Using a VPN to stop Internet Service Providers (ISP) tracking what their customers download sounds like a good idea and many people use VPNs to protect the privacy of what they’re doing online.
If I use a VPN can my ISP track what I download? The only way the ISP can see what’s being downloaded using a VPN is if the VPN does not have DNS leak protection or a kill switch. In both cases the ISP DNS will be used instead of the private VPN DNS for name queries, giving away the names of the sites and files being downloaded.
I look in detail below, the protective measures provided by a good VPN (check latest list of reputable VPNs here) that can stop ISPs from seeing what’s been downloaded by their customers.
1. DNS tracking protection
DNS tracking allows ISPs to see what websites you’re visiting, so if you are using a peer to peer (P2P) website to download torrents, they will be able to see this.
VPNs can protect against DNS tracking from the ISP, as instead of using the ISPs DNS services you end up using the VPNs DNS services, but only if the VPN has DNS leak protection.
How can my ISP see my downloads? If you don’t use a VPN with DNS leak protection, the ISP will be able see what you’re connecting to (the name of the website you’re downloading from) and they may be able to work out what you’re downloading by:
- downloading what you’re downloading themselves to see what it is (more likely to use systems to do this automatically).
- using the information in the download link name as it may include what you’re downloading such as a movie title or music title.
How DNS tracking works
When you connect to the internet using your ISP, the ISP uses a internet service to translate the website’s address e.g. vpnsuccess.com into a corresponding IP address. This IP address has the location of the website and allows the internet to make connections to this address.
Think of the IP address as a house number and postal code, just we these two details it’s easy to locate the location of a house. Likewise, the IP address makes it easy to locate where internet resources such as websites are located. With the correct IP address of the website, a connection can be routed correctly across the internet to the correct place.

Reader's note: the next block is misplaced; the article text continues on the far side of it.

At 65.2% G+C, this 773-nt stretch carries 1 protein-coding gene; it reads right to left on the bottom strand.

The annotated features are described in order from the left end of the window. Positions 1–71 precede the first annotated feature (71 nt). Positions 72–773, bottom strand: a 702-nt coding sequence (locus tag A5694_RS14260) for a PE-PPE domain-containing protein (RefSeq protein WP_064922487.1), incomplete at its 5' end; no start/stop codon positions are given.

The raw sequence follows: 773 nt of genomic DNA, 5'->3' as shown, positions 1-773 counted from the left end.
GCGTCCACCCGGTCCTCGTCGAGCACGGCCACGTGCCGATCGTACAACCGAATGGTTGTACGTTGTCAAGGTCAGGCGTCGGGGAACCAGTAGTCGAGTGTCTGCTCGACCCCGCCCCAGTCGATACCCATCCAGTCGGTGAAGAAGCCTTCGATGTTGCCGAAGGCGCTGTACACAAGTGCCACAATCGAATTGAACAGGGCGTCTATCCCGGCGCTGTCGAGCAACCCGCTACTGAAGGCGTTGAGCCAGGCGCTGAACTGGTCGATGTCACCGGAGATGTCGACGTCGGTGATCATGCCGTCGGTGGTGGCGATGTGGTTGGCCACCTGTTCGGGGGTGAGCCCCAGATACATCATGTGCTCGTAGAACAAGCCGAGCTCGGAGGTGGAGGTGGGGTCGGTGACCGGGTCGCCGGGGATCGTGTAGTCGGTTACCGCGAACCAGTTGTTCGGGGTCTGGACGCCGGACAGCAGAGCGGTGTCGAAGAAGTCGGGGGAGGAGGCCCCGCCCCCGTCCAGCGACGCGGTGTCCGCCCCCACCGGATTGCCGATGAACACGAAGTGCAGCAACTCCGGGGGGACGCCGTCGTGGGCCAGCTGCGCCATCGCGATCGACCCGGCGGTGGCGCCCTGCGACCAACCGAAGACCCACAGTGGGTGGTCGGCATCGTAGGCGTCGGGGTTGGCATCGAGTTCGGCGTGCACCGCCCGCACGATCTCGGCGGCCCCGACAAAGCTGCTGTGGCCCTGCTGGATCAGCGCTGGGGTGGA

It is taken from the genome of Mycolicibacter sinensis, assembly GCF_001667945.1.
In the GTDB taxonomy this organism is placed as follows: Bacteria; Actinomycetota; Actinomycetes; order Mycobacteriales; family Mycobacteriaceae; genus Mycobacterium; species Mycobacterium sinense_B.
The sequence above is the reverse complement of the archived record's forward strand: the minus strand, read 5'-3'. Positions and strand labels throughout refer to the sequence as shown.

The actual determination of the IP address associated with an internet resource such as a website address is done using the Domain Naming Service (DNS). This is like a giant set of directories holding the mapping of internet resources to IP addresses.
When you visit a website, the first step is for your ISPs DNS service to work out the IP address of the website you want to visit. Once this has been done, the IP address is then used to find the location of the website and connect to it.
The DNS service will keep logs of requests made to it for IP addresses and this allows ISPs to be able to see your browsing history, as every website visited is logged with the DNS service. The ISP will probably have their own DNS service, allowing them to have control over the information this logs.
Armed with this DNS information the ISP can work out where their user is visiting and by putting put two and two together, they can realise it’s a torrent website. A good VPN will use its own DNS, so circumventing the ISP DNS so the ISP will only see the connection to the VPN and nothing else.
VPN DNS leaks
When the VPN uses it’s own DNS service, the ISP won’t be able to work out which websites you are visiting and in some cases what you are downloading (as said earlier the filename link may give away what you’re downloading).
This is all fine unless the VPN is not really using its own DNS service and is actually using the DNS service of the ISP. When this happens, this is known as a DNS leak, as the VPN is leaking information about which websites you are visiting to the ISP, as it’s using the IPS’s DNS service.
How do I fix a VPN DNS leak?
To avoid DNS leaks, any VPN chosen must have DNS leak protection whereby it only ever uses its own DNS services. Some of the free VPNs can be notorious for DNS leaks.
Detecting VPN DNS leaks
There are several websites available to check if your VPN connection is leaking DNS information such as ipleaks.net.
2. Kill switch protection
Sometimes the VPN connection can fail, this could be down to a number of reasons including the VPN service you’re connecting becoming overloaded with too many people using it at any one time, or the connection to the VPN service itself fails because they’re overloaded or are not available.